“Dear Captain Reman,
I just hired a new employee & they asked me for a new chair at their desk that they were assigned to.
I reviewed the quality of the chair and said SURE no problem because it is a bit beat up.
Then as I was walking back past my manger’s office I saw him looking at me for something. I asked him WHATS UP and he said I would like to get a new chair also. I responded with sure no problem pick one out you like.
Now after I got this behind me I thought back & I remember he had brought this up before & I discounted it thinking no big deal his chair is fine (my mistake). Fortunately my manager is awesome & forgiving he simply used the new hire as leverage to get his chair also.
The problem is it got me thinking & I know that many of us out there who lean on the side of cheap in lieu of staying profitable, expenses, etc we forget the people that get us here and most importantly KEEP US HERE. Here I had one of the best employees I have ever had work for me that wants a measly $200 chair so he is comfortable all day.
If ignored (which I did & fortunately it did not train wreck on me) how much would or could that simple $200 chair have cost me. Some sales for one day, two, three, bad will towards other employees, the employees all together.
So my point here is listen to your employees. Sometimes their requests are simple and tremendously valid but if ignored can set a persona that you will pay for badly.
I thought this out & figured it would be a good article for you to write about…”
From the Captain:
You tell a great story here. It hit me at a perfect time because my sales team happens to be complaining about their chairs!
I remember a study I once read that was conducted during exit interviews that reported a large percentage of employees who quit a job do so because of uncomfortable office furniture. I took the study pretty lightly (it happened to be presented by a furniture salesman), but the reality is that people care about their comfort.
And they should.
Think about this – one of my sales guys pointed out that you spend almost as much time in your office chair as you do in your bed. You’ll spend thousands of dollars on a mattress but next to nothing on a chair. And then you complain about your back hurting.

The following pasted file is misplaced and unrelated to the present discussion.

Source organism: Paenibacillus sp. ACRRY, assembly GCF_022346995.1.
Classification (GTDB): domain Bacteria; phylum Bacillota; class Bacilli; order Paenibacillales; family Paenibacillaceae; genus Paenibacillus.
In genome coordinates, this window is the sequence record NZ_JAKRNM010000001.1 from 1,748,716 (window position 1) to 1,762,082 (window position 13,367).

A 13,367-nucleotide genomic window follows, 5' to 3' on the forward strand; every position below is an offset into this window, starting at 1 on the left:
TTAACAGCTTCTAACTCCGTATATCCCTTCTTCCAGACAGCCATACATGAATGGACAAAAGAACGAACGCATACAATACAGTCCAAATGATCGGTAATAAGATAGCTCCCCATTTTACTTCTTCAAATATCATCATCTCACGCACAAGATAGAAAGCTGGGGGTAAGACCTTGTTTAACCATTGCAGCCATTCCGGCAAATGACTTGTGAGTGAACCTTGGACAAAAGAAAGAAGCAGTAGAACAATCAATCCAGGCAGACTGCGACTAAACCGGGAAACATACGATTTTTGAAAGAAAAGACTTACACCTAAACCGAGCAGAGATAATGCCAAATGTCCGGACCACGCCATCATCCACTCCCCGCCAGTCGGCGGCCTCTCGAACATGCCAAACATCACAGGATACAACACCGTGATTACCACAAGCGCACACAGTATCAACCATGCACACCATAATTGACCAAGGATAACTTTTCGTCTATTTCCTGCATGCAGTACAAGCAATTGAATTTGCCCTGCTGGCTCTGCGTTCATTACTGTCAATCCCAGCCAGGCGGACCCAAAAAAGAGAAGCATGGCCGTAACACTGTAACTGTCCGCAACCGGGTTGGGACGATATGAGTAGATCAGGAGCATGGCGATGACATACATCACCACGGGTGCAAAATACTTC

I won’t get into the argument for or against buying an expensive office chair, but, if you’re wondering, I lean toward splurging for a Herman Miller Aeron.
Let’s look at the root of the issue: you have an employee who wants a new chair. And I think you’ve done the right thing by providing one. You have the opportunity and the responsibility to create a comfortable environment, one in which your employees are set up for and motivated to achieve success. I think the $200 in your case is money well spent. You could have saved yourself $200 and then been left with an employee who sits and stews over what a cheap bastard you are and how much the chair sucks, instead of one who is grateful and focused on important issues (like making sales).
Be aware, though, that giving in to your employees’ requests can create a slippery slope. First they want a chair, then they want a desk, then they want an iPhone, then they want a car…
I’ve been using a self-discovered method for about five years that has served me well. I had a rep who approached me and explained that he needed a new computer (his was no more than six months old). Instead of saying no right away, I asked him a question: “If you get a new computer, what do I get?”
I know that question lacks tact and class, but it paid off. The guy promised to increase his sales because of the increased speed of his new computer. I had him write up a one-page contract that required him to sell one extra transmission every day and bought him a new $1,500 computer. In the first month, he sold nearly two extra transmissions every day. He got a new computer; I got new profit. We were both happy.
So this month at ETE REMAN, we’re running a little SPIF. My reps want new chairs (to the tune of $6,000 in total) and they’re going to get them. All they have to do is beat the goal we set together for sales this month. I’m even helping them do it by selling as many transmissions as I can and including my sales in the total.
Basically, I like tying the “reward” so to speak to some sort of effort from the employee side. It prevents people asking for ridiculous things unless they’ve got a really good case. It also allows the employee to feel proud of his/her accomplishment. Every time they sit in their new chair, they will remember what it took to get there.
You might try my way next time, or you might think I’m full of it. Either way, I think you’re better off thinking about how to make your employees comfortable and happy so they keep you in business and successful.
I’d sure love to hear from others on this topic. How do you handle employee requests for things like chairs, desks, phones, etc?